NFL: Testing hasn’t proved to be effective as preventative strategy

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The NFL Players Association criticized the NFL in a social media post for not having daily testing of all players, something it has called for since September.

The NFL responded Wednesday afternoon, with Dr. Allen Sills, the league’s chief medical officer, arguing daily testing has not proved an effective preventative strategy.

“We always look at all the tools we have at our disposal, and testing is one of the tools that we have at our disposal, and it’s a very useful took in certain areas,” Sills said. “But what testing doesn’t do is prevent transmission, and we’ve known that always. That was true last year, and it’s still true today. As we look at how to respond, what we’re trying to do is prevent spread within the facility and keep people from testing positive. Keeping them from testing positive takes us back to their immunity — getting the booster, getting their antibodies levels up. Spread within the facility is more about these other measures. As look at any measure, whether it’s testing, masks, etc…, we always have to look at what the impact is on that. I think it’s also important to recognize in health care we’re not going surveillance testing of asymptomatic people. We’re not testing doctors, nurses and other heath care providers, even those who work with very compromised patients, on an asymptomatic basis. Why is that? Well, because it just hasn’t been found to be effective as a preventative strategy.”

Unvaccinated players are required to test every day, but vaccinated players test only once a week. When teams enter enhanced protocols, every player tests every day. Sills said five teams currently are in enhanced protocols.

“We’ve got multiple examples where someone tested negative on one day, tested positive the following day and was able to spread to others in that 24-hour window,” Sills said. “We saw that last year, and we saw that this year. I think that tells you once again, testing doesn’t prevent transmission. You have to rely on those other measures to make sure we’re not creating spread within our facility.”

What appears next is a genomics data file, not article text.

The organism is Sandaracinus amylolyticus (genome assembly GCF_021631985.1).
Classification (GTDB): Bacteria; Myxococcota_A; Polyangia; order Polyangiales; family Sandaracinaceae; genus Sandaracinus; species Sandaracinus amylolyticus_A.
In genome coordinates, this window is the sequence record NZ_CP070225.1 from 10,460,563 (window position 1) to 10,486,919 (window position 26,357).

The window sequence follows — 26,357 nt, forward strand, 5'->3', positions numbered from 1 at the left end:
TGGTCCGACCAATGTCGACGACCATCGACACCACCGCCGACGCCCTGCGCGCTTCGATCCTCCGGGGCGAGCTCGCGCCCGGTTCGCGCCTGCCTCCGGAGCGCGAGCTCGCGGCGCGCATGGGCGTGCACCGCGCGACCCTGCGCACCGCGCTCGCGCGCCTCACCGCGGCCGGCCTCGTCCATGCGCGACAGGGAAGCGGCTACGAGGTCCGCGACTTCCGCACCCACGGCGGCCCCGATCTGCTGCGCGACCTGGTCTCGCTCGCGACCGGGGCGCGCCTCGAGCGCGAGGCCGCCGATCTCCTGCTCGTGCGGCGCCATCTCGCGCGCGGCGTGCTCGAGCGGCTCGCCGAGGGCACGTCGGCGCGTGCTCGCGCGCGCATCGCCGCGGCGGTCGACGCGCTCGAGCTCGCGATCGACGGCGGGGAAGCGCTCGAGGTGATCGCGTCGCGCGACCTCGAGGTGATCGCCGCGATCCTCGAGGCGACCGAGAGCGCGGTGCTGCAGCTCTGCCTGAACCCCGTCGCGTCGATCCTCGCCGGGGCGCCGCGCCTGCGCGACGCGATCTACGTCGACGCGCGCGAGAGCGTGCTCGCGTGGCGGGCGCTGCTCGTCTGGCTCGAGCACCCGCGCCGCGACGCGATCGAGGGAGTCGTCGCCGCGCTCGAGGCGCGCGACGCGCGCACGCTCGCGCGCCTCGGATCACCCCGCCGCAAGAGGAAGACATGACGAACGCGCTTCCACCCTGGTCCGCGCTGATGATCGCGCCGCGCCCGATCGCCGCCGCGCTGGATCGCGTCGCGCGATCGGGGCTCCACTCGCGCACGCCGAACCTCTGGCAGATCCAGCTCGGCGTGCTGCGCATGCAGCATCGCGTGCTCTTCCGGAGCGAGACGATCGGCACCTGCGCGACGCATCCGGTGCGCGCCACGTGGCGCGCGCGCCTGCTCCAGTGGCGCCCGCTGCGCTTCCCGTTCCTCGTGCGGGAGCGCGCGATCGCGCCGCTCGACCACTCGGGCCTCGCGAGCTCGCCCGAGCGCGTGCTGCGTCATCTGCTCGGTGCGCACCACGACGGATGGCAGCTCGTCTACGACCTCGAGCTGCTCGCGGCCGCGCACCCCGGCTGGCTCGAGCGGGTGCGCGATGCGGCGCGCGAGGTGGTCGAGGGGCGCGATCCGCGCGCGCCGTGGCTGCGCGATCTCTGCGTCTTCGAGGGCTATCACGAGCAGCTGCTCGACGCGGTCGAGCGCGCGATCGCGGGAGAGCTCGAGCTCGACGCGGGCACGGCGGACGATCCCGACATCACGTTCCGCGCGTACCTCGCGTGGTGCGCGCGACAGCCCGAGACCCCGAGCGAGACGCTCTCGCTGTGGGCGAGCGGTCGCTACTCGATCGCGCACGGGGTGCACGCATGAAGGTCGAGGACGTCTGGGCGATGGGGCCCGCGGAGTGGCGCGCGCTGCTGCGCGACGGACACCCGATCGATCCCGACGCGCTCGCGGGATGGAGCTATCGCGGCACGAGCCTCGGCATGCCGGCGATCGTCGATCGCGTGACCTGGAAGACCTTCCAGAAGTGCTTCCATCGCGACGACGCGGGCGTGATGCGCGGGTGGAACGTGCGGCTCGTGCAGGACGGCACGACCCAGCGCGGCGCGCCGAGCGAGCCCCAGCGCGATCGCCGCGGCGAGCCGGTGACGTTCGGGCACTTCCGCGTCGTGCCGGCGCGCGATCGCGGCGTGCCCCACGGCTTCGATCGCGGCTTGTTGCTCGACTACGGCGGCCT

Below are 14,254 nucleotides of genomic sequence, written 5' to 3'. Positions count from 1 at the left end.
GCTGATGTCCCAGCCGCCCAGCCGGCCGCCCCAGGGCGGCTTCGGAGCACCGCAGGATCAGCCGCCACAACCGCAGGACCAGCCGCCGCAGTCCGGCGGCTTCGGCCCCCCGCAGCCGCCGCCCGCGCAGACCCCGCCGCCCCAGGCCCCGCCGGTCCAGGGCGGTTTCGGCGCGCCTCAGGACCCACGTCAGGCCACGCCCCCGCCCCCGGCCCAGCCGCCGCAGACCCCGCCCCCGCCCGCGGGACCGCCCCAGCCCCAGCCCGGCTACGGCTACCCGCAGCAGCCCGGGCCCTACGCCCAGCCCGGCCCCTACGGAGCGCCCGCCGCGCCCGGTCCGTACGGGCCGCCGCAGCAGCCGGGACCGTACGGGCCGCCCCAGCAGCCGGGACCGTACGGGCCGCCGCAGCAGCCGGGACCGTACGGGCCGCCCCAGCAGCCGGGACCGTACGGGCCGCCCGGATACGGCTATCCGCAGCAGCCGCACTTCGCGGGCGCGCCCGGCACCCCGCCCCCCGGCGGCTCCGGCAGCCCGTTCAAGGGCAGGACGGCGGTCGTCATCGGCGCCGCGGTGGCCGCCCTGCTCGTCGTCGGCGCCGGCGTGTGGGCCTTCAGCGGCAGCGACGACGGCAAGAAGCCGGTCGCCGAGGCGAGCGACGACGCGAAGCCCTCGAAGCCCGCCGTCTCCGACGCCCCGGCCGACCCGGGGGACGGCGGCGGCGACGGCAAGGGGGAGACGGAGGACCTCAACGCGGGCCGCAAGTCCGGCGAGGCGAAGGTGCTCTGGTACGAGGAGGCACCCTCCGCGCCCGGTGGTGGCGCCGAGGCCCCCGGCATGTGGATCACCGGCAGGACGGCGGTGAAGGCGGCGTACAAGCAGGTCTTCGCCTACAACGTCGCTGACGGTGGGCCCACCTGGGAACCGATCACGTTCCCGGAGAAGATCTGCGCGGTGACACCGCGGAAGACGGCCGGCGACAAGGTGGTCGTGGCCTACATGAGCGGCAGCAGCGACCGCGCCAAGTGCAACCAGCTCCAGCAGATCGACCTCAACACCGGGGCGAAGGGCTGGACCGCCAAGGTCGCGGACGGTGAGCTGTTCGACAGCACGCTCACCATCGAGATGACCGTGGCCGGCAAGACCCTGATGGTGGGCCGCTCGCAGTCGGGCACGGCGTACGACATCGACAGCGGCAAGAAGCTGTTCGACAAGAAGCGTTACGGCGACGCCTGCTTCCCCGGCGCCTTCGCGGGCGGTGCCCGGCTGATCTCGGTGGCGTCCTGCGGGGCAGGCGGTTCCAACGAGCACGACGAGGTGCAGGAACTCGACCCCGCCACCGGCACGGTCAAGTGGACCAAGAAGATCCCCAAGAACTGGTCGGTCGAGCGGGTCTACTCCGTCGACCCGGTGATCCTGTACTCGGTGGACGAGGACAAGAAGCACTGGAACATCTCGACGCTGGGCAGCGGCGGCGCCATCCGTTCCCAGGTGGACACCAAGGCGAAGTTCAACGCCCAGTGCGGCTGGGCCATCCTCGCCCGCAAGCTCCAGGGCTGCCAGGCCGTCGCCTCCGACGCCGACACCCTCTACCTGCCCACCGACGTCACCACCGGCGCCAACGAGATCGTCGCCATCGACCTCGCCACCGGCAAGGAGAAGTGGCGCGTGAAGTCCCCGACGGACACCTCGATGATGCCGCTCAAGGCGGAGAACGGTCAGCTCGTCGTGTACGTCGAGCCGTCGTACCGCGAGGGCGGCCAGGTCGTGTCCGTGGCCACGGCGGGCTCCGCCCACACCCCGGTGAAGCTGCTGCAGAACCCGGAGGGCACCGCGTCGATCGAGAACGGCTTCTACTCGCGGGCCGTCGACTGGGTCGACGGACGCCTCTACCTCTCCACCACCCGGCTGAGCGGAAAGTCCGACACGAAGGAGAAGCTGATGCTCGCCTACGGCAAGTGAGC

Some 100 players have tested positive for COVID-19 this week, including 31 on Wednesday.

The league is focused on preventative strategies, Sills said, encouraging players to get booster shots, to social distance and to wear masks.

7 responses to “NFL: Testing hasn’t proved to be effective as preventative strategy

  1. I wonder if they will handle it different in the post-season. I would test everybody on Monday and if you’re vaccinated, you can play, but if you are unvaccinated, you need 2 negative tests before you can play again.

  2. Seattle has been amazing with only one positive test in 2 years. Of course, their entire team and staff are double vaxxed with boosters. Whatever they’re doing is working.

  3. Why has Goodell approved of lying about being vaxxed and allowing for fake vaxx cards without any real punishment?

  4. Amazed that after nearly two years people still don’t get how the virus spreads. I have personal experience that daily testing still won’t prevent transmission in between tests. With all that I am tired of being afraid of this thing. Lets move on already.

  5. After a whie it feels like the NFL just likes to disagree with everyone and everything just for the sake of disagreeing. “You know, that sky sure is blue.” NFL: “No, it’s green, from all the money falling.”

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